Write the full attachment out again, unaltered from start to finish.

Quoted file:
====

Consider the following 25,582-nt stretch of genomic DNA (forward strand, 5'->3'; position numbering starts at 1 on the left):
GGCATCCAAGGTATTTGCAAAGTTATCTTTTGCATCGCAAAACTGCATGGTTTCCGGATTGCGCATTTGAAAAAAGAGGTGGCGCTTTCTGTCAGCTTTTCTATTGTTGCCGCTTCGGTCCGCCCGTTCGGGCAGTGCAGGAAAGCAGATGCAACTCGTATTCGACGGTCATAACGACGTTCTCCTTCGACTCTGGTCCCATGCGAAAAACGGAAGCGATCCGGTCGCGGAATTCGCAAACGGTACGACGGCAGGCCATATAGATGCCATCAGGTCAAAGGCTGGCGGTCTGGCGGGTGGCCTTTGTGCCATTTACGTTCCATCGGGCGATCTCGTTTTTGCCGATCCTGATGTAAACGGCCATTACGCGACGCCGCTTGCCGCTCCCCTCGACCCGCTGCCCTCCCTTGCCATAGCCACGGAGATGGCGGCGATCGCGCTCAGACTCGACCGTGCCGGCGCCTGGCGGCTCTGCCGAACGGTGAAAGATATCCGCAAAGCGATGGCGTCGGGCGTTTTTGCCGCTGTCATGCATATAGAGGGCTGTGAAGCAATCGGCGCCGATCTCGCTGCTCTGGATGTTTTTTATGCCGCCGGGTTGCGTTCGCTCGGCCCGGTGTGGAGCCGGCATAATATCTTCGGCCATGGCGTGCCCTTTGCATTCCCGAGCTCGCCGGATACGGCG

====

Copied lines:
Consider the following 25,582-nt stretch of genomic DNA (forward strand, 5'->3'; position numbering starts at 1 on the left):
GGCATCCAAGGTATTTGCAAAGTTATCTTTTGCATCGCAAAACTGCATGGTTTCCGGATTGCGCATTTGAAAAAAGAGGTGGCGCTTTCTGTCAGCTTTTCTATTGTTGCCGCTTCGGTCCGCCCGTTCGGGCAGTGCAGGAAAGCAGATGCAACTCGTATTCGACGGTCATAACGACGTTCTCCTTCGACTCTGGTCCCATGCGAAAAACGGAAGCGATCCGGTCGCGGAATTCGCAAACGGTACGACGGCAGGCCATATAGATGCCATCAGGTCAAAGGCTGGCGGTCTGGCGGGTGGCCTTTGTGCCATTTACGTTCCATCGGGCGATCTCGTTTTTGCCGATCCTGATGTAAACGGCCATTACGCGACGCCGCTTGCCGCTCCCCTCGACCCGCTGCCCTCCCTTGCCATAGCCACGGAGATGGCGGCGATCGCGCTCAGACTCGACCGTGCCGGCGCCTGGCGGCTCTGCCGAACGGTGAAAGATATCCGCAAAGCGATGGCGTCGGGCGTTTTTGCCGCTGTCATGCATATAGAGGGCTGTGAAGCAATCGGCGCCGATCTCGCTGCTCTGGATGTTTTTTATGCCGCCGGGTTGCGTTCGCTCGGCCCGGTGTGGAGCCGGCATAATATCTTCGGCCATGGCGTGCCCTTTGCATTCCCGAGCTCGCCGGATACGGCG